Tuesday, 11 November 2014

The Poppy Factory - Liz Trenow

About the book...
Inspired by the upcoming anniversary of the First World War, historical fiction author Liz Trenow has penned a captivating story of two young women, bound together by the tragedy of two very different wars.

Interviews with soldiers who have recently served in Afghanistan, along with an NHS paramedic and extensive research into the origins of the incredibly inspirational Poppy Factory which to this day helps returning soldiers to find work helped Liz to create remarkable characters inspired by real events.

With the end of the First World War, Rose is looking forward to welcoming home her beloved husband Alfie from the battlefields. But his return is not what Rose had expected. Traumatised by what he has seen, the Alfie who comes home is a different man to the one Rose married. As he struggles to cope with life in peace time, Rose wrestles with temptation as the man she fell in love with seems lost forever.

Many years later, Jess returns from her final tour of Afghanistan. Haunted by nightmares from her time at the front, her longed-for homecoming is a disaster and she wonders if her life will ever be the same again. Can comfort come through her great-grandmother Rose’s diaries?

For Jess and Rose, the realities of war have terrible consequences. Can the Poppy Factory, set up to help injured soldiers, rescue them both from the heartache of war?

About the author...
Liz Trenow is a former journalist who spent fifteen years on regional and national newspapers, and on BBC radio and television news, before turning her hand to fiction. The Forgotten Seamstress is her second novel. She lives in East Anglia with her artist husband, and they have two grown up daughters.  Find out more at www.liztrenow.com.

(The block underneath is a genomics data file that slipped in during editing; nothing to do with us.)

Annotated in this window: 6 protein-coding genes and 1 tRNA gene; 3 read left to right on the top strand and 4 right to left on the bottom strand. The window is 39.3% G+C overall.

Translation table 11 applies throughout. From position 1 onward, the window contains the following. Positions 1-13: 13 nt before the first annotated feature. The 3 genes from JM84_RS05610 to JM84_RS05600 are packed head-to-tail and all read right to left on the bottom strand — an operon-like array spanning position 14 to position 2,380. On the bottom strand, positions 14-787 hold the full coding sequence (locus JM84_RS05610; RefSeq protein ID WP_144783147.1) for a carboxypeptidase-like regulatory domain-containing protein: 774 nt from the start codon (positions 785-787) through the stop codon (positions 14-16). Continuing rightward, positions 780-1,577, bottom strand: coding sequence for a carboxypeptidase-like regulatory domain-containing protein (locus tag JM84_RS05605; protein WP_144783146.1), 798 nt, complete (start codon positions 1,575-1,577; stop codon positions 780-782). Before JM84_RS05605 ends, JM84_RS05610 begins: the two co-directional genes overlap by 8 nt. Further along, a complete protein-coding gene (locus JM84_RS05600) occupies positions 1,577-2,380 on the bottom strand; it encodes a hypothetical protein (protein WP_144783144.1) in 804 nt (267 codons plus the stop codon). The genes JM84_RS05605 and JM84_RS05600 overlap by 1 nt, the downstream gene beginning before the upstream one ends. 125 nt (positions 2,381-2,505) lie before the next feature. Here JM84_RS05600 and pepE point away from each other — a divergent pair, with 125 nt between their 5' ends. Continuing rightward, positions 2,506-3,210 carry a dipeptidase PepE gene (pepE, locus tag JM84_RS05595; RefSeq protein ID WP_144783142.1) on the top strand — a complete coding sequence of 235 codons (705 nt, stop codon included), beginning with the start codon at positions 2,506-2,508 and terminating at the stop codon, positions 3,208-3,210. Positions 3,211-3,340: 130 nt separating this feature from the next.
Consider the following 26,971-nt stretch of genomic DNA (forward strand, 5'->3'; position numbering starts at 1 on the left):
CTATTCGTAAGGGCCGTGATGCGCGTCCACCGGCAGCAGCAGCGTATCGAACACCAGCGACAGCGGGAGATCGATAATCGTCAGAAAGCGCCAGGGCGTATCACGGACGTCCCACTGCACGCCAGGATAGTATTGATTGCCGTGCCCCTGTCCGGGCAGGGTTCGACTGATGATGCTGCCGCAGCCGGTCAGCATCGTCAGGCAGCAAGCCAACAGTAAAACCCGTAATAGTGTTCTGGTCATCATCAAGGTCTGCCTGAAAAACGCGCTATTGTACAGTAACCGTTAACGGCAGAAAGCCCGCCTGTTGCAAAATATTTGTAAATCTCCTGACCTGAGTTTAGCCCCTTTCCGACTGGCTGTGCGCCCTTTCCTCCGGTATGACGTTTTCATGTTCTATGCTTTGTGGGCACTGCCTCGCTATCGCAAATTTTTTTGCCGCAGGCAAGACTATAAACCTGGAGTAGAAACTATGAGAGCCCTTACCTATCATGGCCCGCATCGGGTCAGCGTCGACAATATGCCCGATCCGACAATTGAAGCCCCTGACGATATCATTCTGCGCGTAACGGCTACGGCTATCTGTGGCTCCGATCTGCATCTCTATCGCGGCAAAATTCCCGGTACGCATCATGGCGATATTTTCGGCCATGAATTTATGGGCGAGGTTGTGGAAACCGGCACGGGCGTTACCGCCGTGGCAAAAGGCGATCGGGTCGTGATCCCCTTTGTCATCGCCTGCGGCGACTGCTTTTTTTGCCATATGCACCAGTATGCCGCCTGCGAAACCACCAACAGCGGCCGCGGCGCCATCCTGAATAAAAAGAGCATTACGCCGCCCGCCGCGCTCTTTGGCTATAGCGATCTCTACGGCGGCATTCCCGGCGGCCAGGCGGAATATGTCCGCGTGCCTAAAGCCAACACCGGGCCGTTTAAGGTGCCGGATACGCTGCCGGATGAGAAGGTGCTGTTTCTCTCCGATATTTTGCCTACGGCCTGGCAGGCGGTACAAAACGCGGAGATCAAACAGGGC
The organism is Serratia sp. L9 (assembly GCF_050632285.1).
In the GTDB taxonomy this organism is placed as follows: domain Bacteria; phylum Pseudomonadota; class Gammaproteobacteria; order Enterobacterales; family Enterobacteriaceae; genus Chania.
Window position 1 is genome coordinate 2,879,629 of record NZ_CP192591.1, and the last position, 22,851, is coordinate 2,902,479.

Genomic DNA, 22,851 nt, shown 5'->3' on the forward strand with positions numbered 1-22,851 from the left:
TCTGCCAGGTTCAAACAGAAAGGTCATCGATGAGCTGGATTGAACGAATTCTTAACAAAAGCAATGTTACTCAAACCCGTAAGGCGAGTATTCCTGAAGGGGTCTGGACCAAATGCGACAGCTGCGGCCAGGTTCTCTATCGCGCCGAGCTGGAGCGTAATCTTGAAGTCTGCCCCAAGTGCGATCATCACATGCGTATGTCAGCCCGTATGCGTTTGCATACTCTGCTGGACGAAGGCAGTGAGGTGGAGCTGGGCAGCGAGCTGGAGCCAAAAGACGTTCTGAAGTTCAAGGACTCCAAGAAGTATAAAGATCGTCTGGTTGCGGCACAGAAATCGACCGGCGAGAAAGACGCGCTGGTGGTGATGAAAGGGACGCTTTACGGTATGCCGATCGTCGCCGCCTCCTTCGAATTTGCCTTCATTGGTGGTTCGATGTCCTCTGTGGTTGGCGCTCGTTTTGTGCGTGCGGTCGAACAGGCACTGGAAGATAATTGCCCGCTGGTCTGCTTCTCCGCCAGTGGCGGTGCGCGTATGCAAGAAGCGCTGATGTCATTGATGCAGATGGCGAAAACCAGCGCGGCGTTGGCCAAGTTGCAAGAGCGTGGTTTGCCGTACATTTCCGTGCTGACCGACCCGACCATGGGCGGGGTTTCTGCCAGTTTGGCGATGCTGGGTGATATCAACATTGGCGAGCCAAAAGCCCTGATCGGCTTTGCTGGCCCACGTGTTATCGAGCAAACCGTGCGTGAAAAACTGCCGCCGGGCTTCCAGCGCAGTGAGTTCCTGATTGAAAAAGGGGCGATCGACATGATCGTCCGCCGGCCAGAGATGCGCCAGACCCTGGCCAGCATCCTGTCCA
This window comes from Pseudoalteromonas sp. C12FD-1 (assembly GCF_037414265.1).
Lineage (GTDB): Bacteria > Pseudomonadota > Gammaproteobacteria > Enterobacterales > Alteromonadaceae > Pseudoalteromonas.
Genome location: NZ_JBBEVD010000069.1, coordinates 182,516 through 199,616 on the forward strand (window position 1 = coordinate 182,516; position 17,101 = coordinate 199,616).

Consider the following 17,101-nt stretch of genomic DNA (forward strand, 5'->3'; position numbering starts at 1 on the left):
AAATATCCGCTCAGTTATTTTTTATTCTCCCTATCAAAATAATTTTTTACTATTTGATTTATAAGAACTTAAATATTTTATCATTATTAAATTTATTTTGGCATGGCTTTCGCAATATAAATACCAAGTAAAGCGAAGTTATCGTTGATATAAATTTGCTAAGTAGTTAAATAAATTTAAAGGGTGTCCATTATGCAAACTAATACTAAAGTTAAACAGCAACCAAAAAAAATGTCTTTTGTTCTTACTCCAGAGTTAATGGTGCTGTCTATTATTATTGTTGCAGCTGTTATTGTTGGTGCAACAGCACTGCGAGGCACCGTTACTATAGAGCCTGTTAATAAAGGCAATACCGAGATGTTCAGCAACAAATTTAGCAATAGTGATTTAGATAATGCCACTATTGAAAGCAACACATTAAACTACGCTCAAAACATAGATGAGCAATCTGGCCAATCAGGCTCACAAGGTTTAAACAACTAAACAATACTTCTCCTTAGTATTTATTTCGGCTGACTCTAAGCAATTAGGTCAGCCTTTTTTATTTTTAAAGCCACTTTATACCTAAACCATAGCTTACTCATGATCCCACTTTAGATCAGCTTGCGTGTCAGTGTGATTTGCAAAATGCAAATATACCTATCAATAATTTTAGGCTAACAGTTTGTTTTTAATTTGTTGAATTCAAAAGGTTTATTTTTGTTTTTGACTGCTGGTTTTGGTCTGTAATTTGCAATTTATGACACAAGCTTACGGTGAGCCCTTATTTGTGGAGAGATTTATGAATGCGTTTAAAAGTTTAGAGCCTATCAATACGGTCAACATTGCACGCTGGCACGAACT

My thoughts...
I was offered an ecopy of this book by Olivia Wilson at  Lightbrigade www.lightbrigadePR.co.uk in exchange for an honest review which I'm more than happy to give.  The timing for reading this novel was perfect.  I've just produced Oh What a Lovely War for our local am-dram group, was gifted a #towerpoppy and went to see the installation at the Tower of London - all to commemorate the centenary of WW1.

Where to begin?  Liz has clearly done her research well. The Poppy Factory was an all consuming read for me, it felt more like I was reading about real people than fictional characters the characters and story were so life like. The story centres around two very different women, one whose husband served in WW1 and one who served in Afghanistan herself.  Both affected by the effects of Post Traumatic Stress Disorder.  It's all too easy to focus on the person who was in the frontline but in actual fact those family members left at home to worry and fret, then pick up the pieces when the soldiers return, suffer equal yet different way.

I loved the way Liz wove the two stories together, from the past and the present connecting the characters and their stories.  I particularly loved Rose's story told in diary form - this added to the realism for me and the fact that it was Jess reading Rose her great grandmothers diaries gave the novel an added edge for me.  The diaries showing Jess the other side of the coin, allowing an insight into what it is like for families, coping with the traumas their loved ones who've served in 'wars' have suffered.  I could very well have been reading real diary entries.   It is hard though, to belief that 100 years on we have different wars, yet the problems and suffering are really no different.  Wives, mothers and families disconnected for so long - not really having a true understanding of the trauma's and issues their loved ones have faced, yet still expected to pick up the pieces when they come home with understanding and compassion. 

The Poppy Factory was an emotional read and seemed very realistic, not over-glamourised in any way and very sensitively written.  At the end of the day war is war, time has only altered the level of communication, media and knowledge we all have and Liz has tackled an illness that is more readily accepted now than it was 100 years ago.  In this centenary year I feel through reading and media such as Liz's book I personally have learnt things about 'War' that I didn't know before and feel humbled when I think about the suffering our soldiers have gone and do go through for each and every one of us.

I highly recommend this book to everyone, you like me may well shed a tear but will turn the final page with a greater understanding of the significance of 'the Poppy'.  I always buy and wear a poppy but this year it will be with a greater understanding and empathy for those that have served us.

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